Findability, as defined by Peter Morville (2005), is the ability of users to identify an appropriate website and navigate the pages of the site to discover and retrieve relevant information resources.
Wurman (1996, p. 16) observes that "The ability to find something goes hand-in-hand with how well it's organized." But locating information resources in the digital environment depends on more than organization. As Morville notes, findability is an inherently interdisciplinary concept that integrates practices of design, engineering, and marketing: Findability encompasses not only issues of organization and representation - two central concerns in the construction of an effective information architecture - but also seeking behaviour, interaction design, branding, search engine optimization, and Web standards, to name but a few of the considerations that can affect findability. The focus on findability is on facilitating and enhancing the user's overall experience with an information resource.
References: Jacob, Elin K. and Loehrlein, Aaron (Indiana University, Bloomington, USA). Information architecture. In: Annual Review of Information Science and Technology (ARIST), vol 43(2009). Medford, N.J.: Information Today, Inc. Morville, P. (2005) Ambient findability. Sebastopol, CA: O'Reilly Wurman, R.S. (1996). Information architects. New York: Graphis.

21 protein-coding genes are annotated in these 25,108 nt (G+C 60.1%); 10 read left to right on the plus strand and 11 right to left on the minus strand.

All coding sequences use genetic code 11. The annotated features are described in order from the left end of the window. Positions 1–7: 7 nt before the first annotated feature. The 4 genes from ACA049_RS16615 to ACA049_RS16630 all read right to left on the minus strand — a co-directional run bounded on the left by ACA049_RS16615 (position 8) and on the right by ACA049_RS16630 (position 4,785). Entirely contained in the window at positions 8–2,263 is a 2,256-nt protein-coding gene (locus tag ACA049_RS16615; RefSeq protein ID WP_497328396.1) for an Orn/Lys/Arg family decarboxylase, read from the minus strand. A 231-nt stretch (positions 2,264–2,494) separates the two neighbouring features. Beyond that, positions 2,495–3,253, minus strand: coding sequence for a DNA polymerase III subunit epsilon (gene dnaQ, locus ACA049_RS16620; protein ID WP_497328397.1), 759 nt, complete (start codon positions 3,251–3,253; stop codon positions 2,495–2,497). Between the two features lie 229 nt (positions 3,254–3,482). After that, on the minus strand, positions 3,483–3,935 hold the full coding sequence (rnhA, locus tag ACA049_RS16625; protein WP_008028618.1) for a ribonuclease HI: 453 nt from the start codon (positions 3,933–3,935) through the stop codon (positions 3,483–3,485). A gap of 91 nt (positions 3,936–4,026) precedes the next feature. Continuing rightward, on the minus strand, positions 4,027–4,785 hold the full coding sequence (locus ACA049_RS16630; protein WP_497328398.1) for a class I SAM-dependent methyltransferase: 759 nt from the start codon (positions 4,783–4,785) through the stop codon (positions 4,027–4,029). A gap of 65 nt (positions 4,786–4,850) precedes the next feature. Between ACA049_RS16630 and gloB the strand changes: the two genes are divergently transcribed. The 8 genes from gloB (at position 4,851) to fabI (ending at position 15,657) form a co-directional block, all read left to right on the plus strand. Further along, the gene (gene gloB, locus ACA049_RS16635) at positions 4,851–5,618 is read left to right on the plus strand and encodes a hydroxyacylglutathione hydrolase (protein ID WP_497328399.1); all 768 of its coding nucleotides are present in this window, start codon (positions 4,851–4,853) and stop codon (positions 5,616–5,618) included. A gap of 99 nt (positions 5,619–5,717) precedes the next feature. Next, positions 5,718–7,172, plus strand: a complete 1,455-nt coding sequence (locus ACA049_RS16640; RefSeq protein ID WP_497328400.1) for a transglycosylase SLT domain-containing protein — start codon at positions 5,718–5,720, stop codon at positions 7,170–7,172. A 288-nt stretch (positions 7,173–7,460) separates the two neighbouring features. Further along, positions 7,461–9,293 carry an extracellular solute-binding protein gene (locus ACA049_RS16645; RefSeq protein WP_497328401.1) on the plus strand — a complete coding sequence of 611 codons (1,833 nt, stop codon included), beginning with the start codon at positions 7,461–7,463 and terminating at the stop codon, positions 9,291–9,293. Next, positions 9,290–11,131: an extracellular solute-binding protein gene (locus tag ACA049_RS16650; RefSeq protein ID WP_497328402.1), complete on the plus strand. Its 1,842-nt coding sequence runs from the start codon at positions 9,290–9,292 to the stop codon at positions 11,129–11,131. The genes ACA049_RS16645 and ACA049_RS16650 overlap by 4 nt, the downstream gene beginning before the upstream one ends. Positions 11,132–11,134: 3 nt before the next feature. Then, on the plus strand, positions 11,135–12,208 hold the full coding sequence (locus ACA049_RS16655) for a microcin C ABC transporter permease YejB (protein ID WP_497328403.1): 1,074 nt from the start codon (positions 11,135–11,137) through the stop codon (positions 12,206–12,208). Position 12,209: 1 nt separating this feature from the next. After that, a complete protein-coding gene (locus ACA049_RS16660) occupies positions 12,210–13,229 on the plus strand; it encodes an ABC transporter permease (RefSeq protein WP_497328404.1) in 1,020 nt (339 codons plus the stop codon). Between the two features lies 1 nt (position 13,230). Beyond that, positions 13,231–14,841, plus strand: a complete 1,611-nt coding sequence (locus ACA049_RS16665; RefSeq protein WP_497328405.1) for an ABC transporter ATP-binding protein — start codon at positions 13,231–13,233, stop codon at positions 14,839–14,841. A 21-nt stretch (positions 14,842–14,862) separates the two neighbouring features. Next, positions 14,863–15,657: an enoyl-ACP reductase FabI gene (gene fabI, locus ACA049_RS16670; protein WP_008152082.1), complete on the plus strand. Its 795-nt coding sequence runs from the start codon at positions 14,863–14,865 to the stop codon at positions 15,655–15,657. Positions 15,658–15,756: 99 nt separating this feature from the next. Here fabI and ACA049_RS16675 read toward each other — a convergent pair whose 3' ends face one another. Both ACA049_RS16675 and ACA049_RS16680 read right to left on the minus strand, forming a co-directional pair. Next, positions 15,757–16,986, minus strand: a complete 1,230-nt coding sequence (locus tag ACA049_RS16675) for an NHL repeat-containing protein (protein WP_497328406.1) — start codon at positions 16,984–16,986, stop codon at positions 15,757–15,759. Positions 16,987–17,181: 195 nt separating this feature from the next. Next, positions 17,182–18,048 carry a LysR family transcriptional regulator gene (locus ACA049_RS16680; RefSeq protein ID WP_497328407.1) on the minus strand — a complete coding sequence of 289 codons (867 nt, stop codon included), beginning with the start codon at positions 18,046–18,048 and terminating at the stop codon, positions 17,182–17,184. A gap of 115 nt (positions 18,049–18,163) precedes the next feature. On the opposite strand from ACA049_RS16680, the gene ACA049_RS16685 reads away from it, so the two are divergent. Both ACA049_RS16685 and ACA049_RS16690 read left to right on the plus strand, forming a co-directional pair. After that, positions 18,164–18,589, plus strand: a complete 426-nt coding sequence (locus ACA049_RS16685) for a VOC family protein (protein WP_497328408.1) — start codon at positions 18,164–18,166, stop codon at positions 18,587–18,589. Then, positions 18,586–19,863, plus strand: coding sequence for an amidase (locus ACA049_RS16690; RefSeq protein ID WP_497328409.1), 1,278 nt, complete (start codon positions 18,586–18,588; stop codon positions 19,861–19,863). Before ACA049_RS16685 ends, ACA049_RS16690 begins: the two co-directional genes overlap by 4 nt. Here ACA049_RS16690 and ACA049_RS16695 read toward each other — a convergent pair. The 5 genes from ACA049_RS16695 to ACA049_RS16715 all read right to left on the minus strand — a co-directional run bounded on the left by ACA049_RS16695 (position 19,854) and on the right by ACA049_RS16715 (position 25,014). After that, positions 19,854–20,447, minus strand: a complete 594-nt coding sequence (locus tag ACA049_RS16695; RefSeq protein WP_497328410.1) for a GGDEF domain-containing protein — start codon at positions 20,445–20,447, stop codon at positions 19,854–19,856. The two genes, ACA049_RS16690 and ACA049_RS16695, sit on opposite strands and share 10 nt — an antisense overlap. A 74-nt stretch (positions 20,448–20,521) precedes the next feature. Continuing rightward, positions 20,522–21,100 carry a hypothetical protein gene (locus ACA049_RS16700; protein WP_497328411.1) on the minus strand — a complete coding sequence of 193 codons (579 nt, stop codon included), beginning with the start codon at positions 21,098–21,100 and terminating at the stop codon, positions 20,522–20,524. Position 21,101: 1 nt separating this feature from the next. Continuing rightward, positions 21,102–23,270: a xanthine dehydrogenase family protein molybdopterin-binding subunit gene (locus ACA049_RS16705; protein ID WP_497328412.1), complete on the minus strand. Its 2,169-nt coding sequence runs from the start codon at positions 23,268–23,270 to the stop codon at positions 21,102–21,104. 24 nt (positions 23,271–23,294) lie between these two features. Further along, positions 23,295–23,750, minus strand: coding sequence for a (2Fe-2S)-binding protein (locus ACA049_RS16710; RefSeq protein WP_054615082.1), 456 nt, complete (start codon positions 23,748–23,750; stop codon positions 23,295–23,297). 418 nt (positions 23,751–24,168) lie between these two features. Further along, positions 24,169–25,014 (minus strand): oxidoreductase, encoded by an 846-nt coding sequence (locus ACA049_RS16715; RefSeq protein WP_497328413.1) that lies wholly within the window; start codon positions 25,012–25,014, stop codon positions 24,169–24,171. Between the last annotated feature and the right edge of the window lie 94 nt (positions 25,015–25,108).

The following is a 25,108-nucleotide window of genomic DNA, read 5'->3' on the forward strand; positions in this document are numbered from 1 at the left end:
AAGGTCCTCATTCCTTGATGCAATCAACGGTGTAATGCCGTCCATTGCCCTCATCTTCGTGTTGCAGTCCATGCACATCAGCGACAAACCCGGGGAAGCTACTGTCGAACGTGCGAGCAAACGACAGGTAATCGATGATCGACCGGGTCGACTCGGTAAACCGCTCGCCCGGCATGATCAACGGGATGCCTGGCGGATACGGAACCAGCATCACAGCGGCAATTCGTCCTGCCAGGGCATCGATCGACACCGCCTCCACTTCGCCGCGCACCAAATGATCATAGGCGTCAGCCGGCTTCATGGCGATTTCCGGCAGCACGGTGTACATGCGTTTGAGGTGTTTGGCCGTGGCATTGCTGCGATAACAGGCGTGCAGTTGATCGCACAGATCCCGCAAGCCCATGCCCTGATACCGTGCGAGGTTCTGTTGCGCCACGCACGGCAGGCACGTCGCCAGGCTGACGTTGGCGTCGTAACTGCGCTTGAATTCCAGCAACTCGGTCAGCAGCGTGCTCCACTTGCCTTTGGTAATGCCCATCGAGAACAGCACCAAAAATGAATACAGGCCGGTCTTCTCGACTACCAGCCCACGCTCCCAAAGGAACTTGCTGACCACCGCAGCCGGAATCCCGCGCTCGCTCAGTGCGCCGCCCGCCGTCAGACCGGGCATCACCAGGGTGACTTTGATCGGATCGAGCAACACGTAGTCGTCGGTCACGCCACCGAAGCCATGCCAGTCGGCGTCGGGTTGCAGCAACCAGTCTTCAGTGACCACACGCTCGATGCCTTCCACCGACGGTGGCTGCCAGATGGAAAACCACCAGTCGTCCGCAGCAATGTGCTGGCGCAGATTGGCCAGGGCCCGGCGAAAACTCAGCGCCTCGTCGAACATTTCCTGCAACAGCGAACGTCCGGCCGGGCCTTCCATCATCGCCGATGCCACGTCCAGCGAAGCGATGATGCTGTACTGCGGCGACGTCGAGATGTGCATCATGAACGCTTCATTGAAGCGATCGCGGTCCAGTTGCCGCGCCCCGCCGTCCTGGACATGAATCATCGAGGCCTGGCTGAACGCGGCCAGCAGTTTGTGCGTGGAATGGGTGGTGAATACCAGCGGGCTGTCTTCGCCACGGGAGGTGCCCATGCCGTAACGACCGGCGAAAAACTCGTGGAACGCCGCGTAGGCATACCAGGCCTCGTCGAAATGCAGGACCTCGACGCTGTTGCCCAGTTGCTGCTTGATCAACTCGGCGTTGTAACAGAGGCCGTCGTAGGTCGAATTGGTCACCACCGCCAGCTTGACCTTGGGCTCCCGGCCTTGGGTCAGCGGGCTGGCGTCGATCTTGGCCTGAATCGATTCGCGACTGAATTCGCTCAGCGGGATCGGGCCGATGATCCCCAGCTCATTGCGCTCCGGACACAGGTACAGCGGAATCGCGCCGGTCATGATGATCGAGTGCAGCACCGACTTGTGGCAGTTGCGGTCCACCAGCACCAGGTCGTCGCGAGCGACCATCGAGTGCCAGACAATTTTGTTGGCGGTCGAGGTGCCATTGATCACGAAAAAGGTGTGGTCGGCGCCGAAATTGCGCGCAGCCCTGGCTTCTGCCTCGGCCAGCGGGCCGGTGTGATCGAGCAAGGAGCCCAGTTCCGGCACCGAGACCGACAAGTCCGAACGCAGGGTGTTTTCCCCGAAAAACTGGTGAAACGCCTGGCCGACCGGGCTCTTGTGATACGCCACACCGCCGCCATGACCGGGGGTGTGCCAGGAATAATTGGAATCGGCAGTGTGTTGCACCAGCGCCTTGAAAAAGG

Findability refers to the quality of being locatable or navigable. At the item level, we can evaluate to what degree a particular object is easy to discover or locate. At the system level, we can analyze how well a physical or digital environment supports navigation and retrieval.
Findability is not limited to the World Wide Web. The concept of findability is universal and timeless. However, with a distributed, heterogeneous collection of several billion items, the Web does present unique and important findability challenges.
Findability is not a synonym for information architecture (IA). Information architecture is a discipline concerned with the structural and semantic design of shared information spaces. Findability is a goal of IA, along with usability, desirability, credibility, and accessibility. Many people contribute to the findability of websites and intranets, including writers, designers, and developers.
Peter Morville is most credited to creating the term findability.